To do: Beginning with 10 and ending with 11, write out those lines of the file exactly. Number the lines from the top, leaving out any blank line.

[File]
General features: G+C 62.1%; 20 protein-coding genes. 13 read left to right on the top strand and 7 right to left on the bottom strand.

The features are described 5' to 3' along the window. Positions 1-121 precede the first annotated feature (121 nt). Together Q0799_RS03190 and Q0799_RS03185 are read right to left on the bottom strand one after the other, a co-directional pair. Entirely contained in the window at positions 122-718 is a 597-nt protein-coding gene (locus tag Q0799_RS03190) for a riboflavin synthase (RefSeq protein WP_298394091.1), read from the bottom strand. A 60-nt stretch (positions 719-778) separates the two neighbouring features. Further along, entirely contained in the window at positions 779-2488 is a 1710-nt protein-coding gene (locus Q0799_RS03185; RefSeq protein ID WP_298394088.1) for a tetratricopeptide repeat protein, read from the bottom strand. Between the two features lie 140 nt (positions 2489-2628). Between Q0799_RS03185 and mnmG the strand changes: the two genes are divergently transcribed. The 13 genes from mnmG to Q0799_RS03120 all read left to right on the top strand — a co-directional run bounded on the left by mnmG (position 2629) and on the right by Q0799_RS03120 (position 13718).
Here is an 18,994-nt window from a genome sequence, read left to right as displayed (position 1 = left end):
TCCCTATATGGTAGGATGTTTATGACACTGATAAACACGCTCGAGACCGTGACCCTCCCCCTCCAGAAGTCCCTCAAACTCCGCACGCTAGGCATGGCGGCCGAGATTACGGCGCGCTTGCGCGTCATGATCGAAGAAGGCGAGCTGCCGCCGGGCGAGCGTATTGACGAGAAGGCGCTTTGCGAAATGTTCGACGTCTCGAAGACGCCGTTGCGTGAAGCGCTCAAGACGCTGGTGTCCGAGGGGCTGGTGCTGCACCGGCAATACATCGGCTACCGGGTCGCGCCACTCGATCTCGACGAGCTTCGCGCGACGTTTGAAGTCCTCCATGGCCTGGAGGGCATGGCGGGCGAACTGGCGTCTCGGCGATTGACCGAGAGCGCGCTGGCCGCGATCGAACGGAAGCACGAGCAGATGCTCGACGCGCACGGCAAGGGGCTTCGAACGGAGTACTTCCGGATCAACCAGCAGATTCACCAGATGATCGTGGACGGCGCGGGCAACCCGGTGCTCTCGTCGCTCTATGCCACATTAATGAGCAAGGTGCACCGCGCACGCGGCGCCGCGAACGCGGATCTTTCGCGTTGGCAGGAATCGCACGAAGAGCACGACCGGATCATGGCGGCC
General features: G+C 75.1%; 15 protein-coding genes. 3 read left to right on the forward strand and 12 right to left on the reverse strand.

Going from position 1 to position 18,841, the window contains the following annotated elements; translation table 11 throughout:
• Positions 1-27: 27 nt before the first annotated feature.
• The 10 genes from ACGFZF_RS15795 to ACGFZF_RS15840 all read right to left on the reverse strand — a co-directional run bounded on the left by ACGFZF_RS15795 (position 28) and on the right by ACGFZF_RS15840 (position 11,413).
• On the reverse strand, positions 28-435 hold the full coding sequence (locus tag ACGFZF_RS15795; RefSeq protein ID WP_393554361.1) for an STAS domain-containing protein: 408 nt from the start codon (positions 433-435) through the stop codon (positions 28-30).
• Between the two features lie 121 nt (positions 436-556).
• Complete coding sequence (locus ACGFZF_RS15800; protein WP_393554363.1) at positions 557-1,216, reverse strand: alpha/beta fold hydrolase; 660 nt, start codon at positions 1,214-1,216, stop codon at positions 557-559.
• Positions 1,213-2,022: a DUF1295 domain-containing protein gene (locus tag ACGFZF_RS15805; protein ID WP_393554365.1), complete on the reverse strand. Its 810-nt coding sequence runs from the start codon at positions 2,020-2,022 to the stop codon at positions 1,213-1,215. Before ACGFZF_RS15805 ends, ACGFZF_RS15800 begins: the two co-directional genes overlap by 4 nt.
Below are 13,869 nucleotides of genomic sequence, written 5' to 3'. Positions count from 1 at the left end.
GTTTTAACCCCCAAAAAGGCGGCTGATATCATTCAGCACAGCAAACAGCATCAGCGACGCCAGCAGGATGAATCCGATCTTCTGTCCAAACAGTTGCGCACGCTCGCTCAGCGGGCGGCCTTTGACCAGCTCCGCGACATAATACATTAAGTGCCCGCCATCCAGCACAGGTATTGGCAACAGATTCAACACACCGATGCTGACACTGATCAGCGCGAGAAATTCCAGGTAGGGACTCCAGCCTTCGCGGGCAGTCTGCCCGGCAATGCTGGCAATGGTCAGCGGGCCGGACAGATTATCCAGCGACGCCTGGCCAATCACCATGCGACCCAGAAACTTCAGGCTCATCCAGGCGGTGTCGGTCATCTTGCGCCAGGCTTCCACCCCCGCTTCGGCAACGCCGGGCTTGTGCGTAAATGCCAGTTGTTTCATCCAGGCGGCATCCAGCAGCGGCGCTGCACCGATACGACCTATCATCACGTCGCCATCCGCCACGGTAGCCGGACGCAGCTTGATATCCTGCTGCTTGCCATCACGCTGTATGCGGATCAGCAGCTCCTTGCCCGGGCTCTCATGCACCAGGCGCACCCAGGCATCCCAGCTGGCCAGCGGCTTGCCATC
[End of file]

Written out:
• Between the two features lie 121 nt (positions 436-556).
• Complete coding sequence (locus ACGFZF_RS15800; protein WP_393554363.1) at positions 557-1,216, reverse strand: alpha/beta fold hydrolase; 660 nt, start codon at positions 1,214-1,216, stop codon at positions 557-559.